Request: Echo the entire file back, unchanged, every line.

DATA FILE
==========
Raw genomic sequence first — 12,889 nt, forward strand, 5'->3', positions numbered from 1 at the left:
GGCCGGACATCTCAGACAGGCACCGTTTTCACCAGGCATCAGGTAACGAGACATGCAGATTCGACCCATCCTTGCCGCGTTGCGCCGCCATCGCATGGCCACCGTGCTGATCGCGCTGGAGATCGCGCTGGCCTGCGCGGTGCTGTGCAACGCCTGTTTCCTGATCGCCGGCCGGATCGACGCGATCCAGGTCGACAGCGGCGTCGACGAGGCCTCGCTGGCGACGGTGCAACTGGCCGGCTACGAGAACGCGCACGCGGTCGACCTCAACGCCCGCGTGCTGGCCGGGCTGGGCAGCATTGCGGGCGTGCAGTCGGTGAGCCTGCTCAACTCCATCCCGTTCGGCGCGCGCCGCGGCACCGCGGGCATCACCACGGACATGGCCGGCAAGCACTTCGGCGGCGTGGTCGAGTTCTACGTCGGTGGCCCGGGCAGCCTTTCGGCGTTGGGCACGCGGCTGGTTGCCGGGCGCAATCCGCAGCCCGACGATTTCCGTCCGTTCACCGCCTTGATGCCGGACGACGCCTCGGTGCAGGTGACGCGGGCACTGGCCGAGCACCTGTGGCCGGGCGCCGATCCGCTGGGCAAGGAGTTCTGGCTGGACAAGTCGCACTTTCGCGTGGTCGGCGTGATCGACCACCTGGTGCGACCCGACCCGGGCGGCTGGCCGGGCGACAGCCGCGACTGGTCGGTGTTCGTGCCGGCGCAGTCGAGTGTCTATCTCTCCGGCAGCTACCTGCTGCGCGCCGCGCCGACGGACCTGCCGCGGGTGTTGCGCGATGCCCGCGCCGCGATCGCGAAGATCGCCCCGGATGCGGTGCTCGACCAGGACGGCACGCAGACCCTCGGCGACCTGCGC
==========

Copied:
Raw genomic sequence first — 12,889 nt, forward strand, 5'->3', positions numbered from 1 at the left:
GGCCGGACATCTCAGACAGGCACCGTTTTCACCAGGCATCAGGTAACGAGACATGCAGATTCGACCCATCCTTGCCGCGTTGCGCCGCCATCGCATGGCCACCGTGCTGATCGCGCTGGAGATCGCGCTGGCCTGCGCGGTGCTGTGCAACGCCTGTTTCCTGATCGCCGGCCGGATCGACGCGATCCAGGTCGACAGCGGCGTCGACGAGGCCTCGCTGGCGACGGTGCAACTGGCCGGCTACGAGAACGCGCACGCGGTCGACCTCAACGCCCGCGTGCTGGCCGGGCTGGGCAGCATTGCGGGCGTGCAGTCGGTGAGCCTGCTCAACTCCATCCCGTTCGGCGCGCGCCGCGGCACCGCGGGCATCACCACGGACATGGCCGGCAAGCACTTCGGCGGCGTGGTCGAGTTCTACGTCGGTGGCCCGGGCAGCCTTTCGGCGTTGGGCACGCGGCTGGTTGCCGGGCGCAATCCGCAGCCCGACGATTTCCGTCCGTTCACCGCCTTGATGCCGGACGACGCCTCGGTGCAGGTGACGCGGGCACTGGCCGAGCACCTGTGGCCGGGCGCCGATCCGCTGGGCAAGGAGTTCTGGCTGGACAAGTCGCACTTTCGCGTGGTCGGCGTGATCGACCACCTGGTGCGACCCGACCCGGGCGGCTGGCCGGGCGACAGCCGCGACTGGTCGGTGTTCGTGCCGGCGCAGTCGAGTGTCTATCTCTCCGGCAGCTACCTGCTGCGCGCCGCGCCGACGGACCTGCCGCGGGTGTTGCGCGATGCCCGCGCCGCGATCGCGAAGATCGCCCCGGATGCGGTGCTCGACCAGGACGGCACGCAGACCCTCGGCGACCTGCGC